Rapidly, Swindon became the west England centre not just for the repair but also for the manufacture of rolling stock and rails, employing at its height more than 14,000 people. The works closed in 1986. Nearly 10 years later, designer Tom Faulkner, whose family home is close to Swindon, met two metalworkers “making metal skips and shelves in a corner of the estate”, he says. He commissioned them to make him a chair. Next he bought the business, including the machines, enabling him to explore the translation of his clean-lined, geometric design ideas into metal.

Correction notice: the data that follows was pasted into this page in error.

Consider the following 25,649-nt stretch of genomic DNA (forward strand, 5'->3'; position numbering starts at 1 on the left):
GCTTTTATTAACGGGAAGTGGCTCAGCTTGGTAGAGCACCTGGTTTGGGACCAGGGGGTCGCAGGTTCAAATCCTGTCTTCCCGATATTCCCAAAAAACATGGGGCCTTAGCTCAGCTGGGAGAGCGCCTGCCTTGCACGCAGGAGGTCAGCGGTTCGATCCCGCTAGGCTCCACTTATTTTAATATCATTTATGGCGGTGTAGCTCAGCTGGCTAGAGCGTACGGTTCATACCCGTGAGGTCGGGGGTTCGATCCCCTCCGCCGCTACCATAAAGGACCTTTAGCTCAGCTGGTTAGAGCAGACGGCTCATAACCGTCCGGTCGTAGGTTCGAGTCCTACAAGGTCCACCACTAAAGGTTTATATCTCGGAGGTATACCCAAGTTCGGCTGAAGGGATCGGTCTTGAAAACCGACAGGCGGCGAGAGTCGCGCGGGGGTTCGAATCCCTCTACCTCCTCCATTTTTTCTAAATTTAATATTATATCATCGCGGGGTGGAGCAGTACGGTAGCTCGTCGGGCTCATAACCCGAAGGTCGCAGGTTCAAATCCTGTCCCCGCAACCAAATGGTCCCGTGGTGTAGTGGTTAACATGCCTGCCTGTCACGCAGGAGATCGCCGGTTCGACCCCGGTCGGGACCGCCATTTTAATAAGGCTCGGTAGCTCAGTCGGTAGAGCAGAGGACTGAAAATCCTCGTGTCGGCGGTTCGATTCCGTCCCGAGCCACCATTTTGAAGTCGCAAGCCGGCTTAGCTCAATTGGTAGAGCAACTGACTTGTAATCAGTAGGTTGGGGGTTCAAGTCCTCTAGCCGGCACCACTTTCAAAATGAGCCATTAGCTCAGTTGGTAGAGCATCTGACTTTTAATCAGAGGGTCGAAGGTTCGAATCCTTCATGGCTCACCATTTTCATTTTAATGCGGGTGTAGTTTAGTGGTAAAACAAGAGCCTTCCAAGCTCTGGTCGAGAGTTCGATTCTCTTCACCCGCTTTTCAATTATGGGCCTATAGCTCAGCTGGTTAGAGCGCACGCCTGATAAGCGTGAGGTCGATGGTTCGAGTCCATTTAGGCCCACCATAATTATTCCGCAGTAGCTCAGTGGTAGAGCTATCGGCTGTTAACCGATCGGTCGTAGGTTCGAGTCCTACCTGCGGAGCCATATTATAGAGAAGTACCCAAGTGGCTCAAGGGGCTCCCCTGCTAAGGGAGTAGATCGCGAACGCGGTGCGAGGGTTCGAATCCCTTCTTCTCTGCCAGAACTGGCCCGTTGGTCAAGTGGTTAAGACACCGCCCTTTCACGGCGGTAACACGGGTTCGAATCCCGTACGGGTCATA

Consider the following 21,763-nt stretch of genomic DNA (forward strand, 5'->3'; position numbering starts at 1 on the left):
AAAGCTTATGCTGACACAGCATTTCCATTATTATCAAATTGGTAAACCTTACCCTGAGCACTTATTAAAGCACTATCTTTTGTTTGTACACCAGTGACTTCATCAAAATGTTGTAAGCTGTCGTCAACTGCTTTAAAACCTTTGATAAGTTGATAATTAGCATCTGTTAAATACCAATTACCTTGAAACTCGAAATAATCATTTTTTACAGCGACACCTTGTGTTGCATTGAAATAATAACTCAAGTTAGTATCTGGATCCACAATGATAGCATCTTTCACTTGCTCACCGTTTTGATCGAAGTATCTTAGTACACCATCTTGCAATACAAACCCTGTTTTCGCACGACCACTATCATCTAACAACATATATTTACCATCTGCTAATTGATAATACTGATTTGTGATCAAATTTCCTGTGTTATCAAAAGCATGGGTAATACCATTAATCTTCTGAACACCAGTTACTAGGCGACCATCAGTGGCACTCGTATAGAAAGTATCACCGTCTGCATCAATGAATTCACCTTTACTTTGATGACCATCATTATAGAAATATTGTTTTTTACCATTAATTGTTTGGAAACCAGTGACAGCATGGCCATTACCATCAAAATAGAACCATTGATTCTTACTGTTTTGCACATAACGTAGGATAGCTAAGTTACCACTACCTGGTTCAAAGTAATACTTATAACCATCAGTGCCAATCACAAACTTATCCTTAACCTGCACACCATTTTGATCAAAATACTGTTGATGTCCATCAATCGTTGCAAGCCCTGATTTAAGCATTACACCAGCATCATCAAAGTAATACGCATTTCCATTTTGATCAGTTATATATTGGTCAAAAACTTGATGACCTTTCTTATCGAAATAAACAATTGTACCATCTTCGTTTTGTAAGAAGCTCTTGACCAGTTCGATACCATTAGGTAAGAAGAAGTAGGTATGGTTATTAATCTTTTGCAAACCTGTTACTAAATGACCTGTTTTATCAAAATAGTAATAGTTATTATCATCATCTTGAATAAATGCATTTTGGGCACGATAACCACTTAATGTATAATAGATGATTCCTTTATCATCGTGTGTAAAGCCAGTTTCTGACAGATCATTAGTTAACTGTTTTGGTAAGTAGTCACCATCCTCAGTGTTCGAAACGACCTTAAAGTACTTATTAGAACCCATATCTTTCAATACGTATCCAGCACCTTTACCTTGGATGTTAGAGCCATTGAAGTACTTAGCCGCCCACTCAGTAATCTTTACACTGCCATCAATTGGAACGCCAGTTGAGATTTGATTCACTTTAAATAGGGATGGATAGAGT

For the past 27 years his head of production has been Nigel Bellamy, who was trained in metalworking by British Rail in the late 1980s. “The things we make are difficult to fabricate,” says Faulkner. “Nigel works out how we can do it.” His latest collection has an organic aesthetic, softened by a less highly polished finish than his other work.

“What I love is the engineering heritage, which you feel all around you,” says Faulkner. With all the wealth of material knowledge and metalworking skill still alive in pockets across the country, it may be in these small-scale, high-production value businesses that one path to the future lies.